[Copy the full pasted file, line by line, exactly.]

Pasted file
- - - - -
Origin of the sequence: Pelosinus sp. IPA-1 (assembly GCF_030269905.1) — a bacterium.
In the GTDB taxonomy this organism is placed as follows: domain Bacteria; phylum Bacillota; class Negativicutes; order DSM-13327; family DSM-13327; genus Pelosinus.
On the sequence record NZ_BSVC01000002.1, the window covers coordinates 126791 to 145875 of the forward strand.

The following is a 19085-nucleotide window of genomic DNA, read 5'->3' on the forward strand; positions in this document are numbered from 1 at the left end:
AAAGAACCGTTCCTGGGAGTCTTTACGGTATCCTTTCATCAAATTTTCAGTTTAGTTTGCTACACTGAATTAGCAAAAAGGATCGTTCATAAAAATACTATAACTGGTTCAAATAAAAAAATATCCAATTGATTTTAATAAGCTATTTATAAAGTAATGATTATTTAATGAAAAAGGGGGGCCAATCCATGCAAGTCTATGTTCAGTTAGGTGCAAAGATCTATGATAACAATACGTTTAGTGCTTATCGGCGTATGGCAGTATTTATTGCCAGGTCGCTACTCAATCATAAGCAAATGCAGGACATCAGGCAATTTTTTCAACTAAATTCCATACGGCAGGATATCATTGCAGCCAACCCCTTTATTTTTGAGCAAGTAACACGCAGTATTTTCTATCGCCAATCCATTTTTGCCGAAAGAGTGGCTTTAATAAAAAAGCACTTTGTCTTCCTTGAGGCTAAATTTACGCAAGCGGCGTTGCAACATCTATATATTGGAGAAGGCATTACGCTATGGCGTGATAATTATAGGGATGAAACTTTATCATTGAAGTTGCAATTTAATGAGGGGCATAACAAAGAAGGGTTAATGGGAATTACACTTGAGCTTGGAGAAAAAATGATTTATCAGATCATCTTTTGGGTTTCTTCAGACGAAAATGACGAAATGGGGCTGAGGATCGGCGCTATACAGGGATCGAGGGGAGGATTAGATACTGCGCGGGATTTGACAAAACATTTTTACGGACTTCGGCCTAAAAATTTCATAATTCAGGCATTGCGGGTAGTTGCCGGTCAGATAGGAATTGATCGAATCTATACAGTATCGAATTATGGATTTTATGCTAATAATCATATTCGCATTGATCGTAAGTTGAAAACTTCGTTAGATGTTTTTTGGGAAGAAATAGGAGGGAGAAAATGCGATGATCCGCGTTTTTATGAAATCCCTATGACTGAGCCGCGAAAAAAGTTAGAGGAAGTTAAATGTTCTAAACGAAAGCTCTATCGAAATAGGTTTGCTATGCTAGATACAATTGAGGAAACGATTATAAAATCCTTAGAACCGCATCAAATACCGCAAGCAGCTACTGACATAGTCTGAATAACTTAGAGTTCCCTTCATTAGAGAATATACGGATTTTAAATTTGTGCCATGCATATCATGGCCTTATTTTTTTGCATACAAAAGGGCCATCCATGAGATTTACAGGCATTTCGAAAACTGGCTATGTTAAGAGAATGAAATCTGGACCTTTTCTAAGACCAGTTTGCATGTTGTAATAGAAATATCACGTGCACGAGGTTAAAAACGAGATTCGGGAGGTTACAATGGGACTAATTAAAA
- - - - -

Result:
Origin of the sequence: Pelosinus sp. IPA-1 (assembly GCF_030269905.1) — a bacterium.
In the GTDB taxonomy this organism is placed as follows: domain Bacteria; phylum Bacillota; class Negativicutes; order DSM-13327; family DSM-13327; genus Pelosinus.
On the sequence record NZ_BSVC01000002.1, the window covers coordinates 126791 to 145875 of the forward strand.

The following is a 19085-nucleotide window of genomic DNA, read 5'->3' on the forward strand; positions in this document are numbered from 1 at the left end:
AAAGAACCGTTCCTGGGAGTCTTTACGGTATCCTTTCATCAAATTTTCAGTTTAGTTTGCTACACTGAATTAGCAAAAAGGATCGTTCATAAAAATACTATAACTGGTTCAAATAAAAAAATATCCAATTGATTTTAATAAGCTATTTATAAAGTAATGATTATTTAATGAAAAAGGGGGGCCAATCCATGCAAGTCTATGTTCAGTTAGGTGCAAAGATCTATGATAACAATACGTTTAGTGCTTATCGGCGTATGGCAGTATTTATTGCCAGGTCGCTACTCAATCATAAGCAAATGCAGGACATCAGGCAATTTTTTCAACTAAATTCCATACGGCAGGATATCATTGCAGCCAACCCCTTTATTTTTGAGCAAGTAACACGCAGTATTTTCTATCGCCAATCCATTTTTGCCGAAAGAGTGGCTTTAATAAAAAAGCACTTTGTCTTCCTTGAGGCTAAATTTACGCAAGCGGCGTTGCAACATCTATATATTGGAGAAGGCATTACGCTATGGCGTGATAATTATAGGGATGAAACTTTATCATTGAAGTTGCAATTTAATGAGGGGCATAACAAAGAAGGGTTAATGGGAATTACACTTGAGCTTGGAGAAAAAATGATTTATCAGATCATCTTTTGGGTTTCTTCAGACGAAAATGACGAAATGGGGCTGAGGATCGGCGCTATACAGGGATCGAGGGGAGGATTAGATACTGCGCGGGATTTGACAAAACATTTTTACGGACTTCGGCCTAAAAATTTCATAATTCAGGCATTGCGGGTAGTTGCCGGTCAGATAGGAATTGATCGAATCTATACAGTATCGAATTATGGATTTTATGCTAATAATCATATTCGCATTGATCGTAAGTTGAAAACTTCGTTAGATGTTTTTTGGGAAGAAATAGGAGGGAGAAAATGCGATGATCCGCGTTTTTATGAAATCCCTATGACTGAGCCGCGAAAAAAGTTAGAGGAAGTTAAATGTTCTAAACGAAAGCTCTATCGAAATAGGTTTGCTATGCTAGATACAATTGAGGAAACGATTATAAAATCCTTAGAACCGCATCAAATACCGCAAGCAGCTACTGACATAGTCTGAATAACTTAGAGTTCCCTTCATTAGAGAATATACGGATTTTAAATTTGTGCCATGCATATCATGGCCTTATTTTTTTGCATACAAAAGGGCCATCCATGAGATTTACAGGCATTTCGAAAACTGGCTATGTTAAGAGAATGAAATCTGGACCTTTTCTAAGACCAGTTTGCATGTTGTAATAGAAATATCACGTGCACGAGGTTAAAAACGAGATTCGGGAGGTTACAATGGGACTAATTAAAA